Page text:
3 tax laws you must be aware of before starting your own business in UK

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Getting a business off the ground can be a mammoth operation. Once you’ve come up with your business plan, sourced your start up finance and registered your company, you next need to get your head around the various business and tax laws you need to ensure you’re following so that you don’t end up in hot water further down the line.

Whilst some tax laws are well-known, others are not. In this article, we look at three different tax laws that everyone should be aware of before they start planning a new business venture.

Income Tax Laws

Small businesses in the UK are subject to many different laws on taxes. Whether they apply to you or not will depend on what type of product or service you offer, and how profitable your business is. You must know which ones apply to you when starting a new company because making mistakes and failing to follow all the rules can lead to penalties and fines.

One tax law that every company owner must adhere to, whether they’re a sole trader, partner or corporation, is income tax. All companies have to file income tax returns once a year where they declare their income and show their spending in order that the government can work out their tax liabilities.

Income tax liabilities will obviously differ from company to company. Companies that make larger profits on their earnings will be liable for higher amounts of tax. Sole traders earning less than £11,500 net profit don’t have to pay any taxes, although they will still need to pay a National Insurance Contribution (NIC). If you are earning more than £6025 per year, then you must pay Class 2 NIC which equals £2.85 per week. If your profits fall in the category of £8164 to £45000, it becomes Class 4 NIC which is 9% of the total income.

If your company’s earnings fall somewhere between £11,500 and £45,000 after costs, then you will have to pay a tax of 20% on your primary income. Similarly, if your small business is making a profit ranging from £45,000 to £150,000, then you will end up paying tax in excess of 40%. Once your taxable income and gains exceed the £150,000 threshold, the tax rate becomes 45% of the total revenue.

Corporate Tax Laws

If you are not a small business then chances are the company is registered as a Private Limited Company (plc). The tax paid by limited companies is different from the smaller ones and is known as a corporation tax. It has different rules and regulations from the income tax.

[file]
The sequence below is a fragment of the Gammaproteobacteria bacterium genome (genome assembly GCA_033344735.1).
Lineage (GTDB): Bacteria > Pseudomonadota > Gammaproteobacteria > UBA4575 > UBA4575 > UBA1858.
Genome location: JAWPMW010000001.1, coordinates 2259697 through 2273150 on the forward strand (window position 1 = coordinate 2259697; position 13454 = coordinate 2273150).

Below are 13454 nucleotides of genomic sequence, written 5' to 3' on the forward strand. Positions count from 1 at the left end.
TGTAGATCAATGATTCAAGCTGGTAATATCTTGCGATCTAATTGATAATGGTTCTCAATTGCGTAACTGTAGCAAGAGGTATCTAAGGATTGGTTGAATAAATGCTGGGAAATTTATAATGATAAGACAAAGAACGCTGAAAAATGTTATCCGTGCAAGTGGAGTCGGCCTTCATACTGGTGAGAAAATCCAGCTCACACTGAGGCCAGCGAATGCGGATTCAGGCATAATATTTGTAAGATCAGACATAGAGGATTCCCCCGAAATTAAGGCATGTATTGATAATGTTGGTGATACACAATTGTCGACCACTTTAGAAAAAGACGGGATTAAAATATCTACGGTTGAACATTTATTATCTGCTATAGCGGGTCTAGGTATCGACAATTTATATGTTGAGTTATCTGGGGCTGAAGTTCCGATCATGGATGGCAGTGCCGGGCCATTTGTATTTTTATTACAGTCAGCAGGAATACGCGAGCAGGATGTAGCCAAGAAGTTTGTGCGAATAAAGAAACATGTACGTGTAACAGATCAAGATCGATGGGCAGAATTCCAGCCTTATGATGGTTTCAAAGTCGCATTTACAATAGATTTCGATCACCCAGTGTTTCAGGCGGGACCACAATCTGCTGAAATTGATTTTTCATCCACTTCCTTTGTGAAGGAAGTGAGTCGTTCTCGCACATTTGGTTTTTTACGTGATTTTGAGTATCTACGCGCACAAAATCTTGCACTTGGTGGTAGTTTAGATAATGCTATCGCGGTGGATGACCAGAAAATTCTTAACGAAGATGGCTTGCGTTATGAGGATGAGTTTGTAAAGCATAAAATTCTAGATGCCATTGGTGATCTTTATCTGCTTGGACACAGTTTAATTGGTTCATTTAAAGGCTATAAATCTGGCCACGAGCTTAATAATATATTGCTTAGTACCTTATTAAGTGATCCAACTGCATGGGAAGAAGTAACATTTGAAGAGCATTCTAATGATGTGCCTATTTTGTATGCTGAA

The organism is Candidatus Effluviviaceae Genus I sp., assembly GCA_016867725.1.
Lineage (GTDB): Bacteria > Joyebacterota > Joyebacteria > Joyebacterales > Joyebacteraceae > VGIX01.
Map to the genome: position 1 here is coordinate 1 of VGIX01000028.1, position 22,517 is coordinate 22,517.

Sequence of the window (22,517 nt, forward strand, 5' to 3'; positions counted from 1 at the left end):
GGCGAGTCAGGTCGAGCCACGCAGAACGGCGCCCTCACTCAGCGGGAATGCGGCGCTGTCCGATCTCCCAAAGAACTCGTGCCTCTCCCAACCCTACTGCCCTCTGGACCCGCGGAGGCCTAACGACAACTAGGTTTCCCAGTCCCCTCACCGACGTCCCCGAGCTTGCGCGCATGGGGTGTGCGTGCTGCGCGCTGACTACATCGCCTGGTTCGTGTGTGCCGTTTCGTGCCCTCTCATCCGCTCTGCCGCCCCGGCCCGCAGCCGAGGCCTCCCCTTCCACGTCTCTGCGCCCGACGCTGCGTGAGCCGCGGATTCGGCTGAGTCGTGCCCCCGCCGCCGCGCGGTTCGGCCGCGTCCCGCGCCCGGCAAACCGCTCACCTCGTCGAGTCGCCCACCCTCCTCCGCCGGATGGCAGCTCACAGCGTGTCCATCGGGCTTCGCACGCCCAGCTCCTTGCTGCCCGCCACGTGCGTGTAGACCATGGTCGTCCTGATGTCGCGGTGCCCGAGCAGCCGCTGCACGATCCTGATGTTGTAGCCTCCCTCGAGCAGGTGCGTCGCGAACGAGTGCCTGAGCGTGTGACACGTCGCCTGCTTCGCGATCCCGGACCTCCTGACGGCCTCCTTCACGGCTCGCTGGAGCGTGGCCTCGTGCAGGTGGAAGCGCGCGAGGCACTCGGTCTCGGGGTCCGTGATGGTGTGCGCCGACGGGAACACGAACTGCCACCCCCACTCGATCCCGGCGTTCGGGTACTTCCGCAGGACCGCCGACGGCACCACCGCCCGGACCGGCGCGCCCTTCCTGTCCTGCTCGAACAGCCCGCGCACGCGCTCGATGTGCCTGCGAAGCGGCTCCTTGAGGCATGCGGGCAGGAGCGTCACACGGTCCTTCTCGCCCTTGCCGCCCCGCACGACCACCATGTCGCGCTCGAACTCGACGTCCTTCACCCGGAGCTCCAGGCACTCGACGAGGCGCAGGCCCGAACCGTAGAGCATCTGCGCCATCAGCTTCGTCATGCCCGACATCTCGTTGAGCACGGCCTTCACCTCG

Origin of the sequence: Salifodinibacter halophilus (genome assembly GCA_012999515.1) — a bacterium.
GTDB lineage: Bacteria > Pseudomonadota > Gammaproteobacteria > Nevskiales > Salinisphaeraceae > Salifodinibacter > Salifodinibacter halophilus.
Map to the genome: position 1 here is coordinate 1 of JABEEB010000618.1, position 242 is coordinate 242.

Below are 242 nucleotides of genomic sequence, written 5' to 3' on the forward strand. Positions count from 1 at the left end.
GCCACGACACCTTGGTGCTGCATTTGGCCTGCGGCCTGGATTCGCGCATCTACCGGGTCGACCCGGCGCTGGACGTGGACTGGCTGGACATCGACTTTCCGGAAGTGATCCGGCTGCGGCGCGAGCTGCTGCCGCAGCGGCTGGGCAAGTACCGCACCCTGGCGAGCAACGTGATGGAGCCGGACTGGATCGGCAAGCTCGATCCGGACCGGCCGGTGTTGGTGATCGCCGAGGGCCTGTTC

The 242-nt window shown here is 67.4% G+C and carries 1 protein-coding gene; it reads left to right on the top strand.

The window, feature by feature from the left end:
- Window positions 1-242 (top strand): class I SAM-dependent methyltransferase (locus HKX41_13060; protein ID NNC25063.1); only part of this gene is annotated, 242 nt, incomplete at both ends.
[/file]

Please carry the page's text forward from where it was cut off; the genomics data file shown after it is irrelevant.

Corporatation tax is a direct tax paid on the profits of a firm before paying the dividends. The tax rate is decided after the gains are calculated including the spending and sale.

Any corporation that is working in the UK – the ones who are conducting business and earning money here, foreign enterprises who have their offices or branches here, and the companies considered to be the resident here for tax – have to pay corporation tax on their final income.

Corporation tax does not have any tax free allowances in the way income tax does, which means that as soon as a company starts making profit they have to pay a fixed amount of tax on that irrespective of any other factors. The tax rate currently is 19% on the total earnings regardless of the income level, but keeps on changing every year based on what the government of the day thinks it needs to be. It will change to 17% at the beginning of the financial year 2020/21.

If a company pays dividends to its shareholders, then there is no tax on the initial £5000, but if it is higher than this value, then it falls under the tax net. Based on the total dividends the tax range is between 7.5% to 32.5% and does not include any personal allowances.

Once the financial year of a company ends, they have to pay their corporation taxes by exactly nine months and one day from the date.

Value Added Tax (VAT) Laws

Irrespective of what kind of venture you have, whether it’s a small sole trader business or a big private limited company, value added tax (VAT) is applicable on everyone whose turnover reaches a certain, specific amount.

Value Added Tax is a consumption tax applied on each item being sold at each stage of its production during the supply chain that increases its value. It is based on the consumption of the taxpaying entity rather than the income they are generating so if a business is not the end consumer they are relieved of any such taxes.

A standard for paying VAT for companies is that if they are generating sales of more than £85,000, then the company has to get itself registered as a VAT business. That company’s products for sale are then known as VAT-able products and therefore have additional costs associated with them. Usually, companies can recover these taxes easily once the VAT-able products are sold.

The VAT standard rate in the United Kingdom is currently 20%, but there are some cases when it is applied at a reduced rate of 5%. In some individual cases, the VAT may even be zero.

Most new ventures want to register themselves as sole traders, and around 60% of businesses in the United Kingdom fall under this category. Being a sole trader can mean fewer complications and fewer tax rules to get to grips with, which in the early days is certainly welcome.

But there are still plenty of tax laws to get your head around, even if you’re starting small. However, know these three main big ones and you’ll have a fair idea how much tax you will be looking at in the first few years, and how much professional help you may need to get to help you ensure you’re fulfilling all of your tax obligations under the law. If in doubt, speak to a qualified accountant or HMRC who will be able to guide you on which tax rules apply to you.

Note: This article is written by one of our Guest Editor based on his knowledge. SPOKEN by YOU wil not be responsible for any false or illegal information in this article